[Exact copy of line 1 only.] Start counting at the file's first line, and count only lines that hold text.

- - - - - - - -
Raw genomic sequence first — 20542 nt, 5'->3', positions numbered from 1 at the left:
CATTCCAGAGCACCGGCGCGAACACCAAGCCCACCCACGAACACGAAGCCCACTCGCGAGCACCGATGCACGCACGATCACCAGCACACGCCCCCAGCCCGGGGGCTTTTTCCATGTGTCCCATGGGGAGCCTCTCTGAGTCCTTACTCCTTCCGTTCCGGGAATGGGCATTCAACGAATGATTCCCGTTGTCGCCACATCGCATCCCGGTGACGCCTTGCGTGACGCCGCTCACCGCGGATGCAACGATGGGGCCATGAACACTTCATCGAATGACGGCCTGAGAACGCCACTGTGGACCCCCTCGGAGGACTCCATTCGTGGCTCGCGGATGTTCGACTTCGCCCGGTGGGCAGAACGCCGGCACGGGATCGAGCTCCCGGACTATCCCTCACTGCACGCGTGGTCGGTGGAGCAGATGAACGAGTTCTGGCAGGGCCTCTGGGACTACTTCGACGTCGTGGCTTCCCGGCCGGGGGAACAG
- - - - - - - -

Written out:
Raw genomic sequence first — 20542 nt, 5'->3', positions numbered from 1 at the left: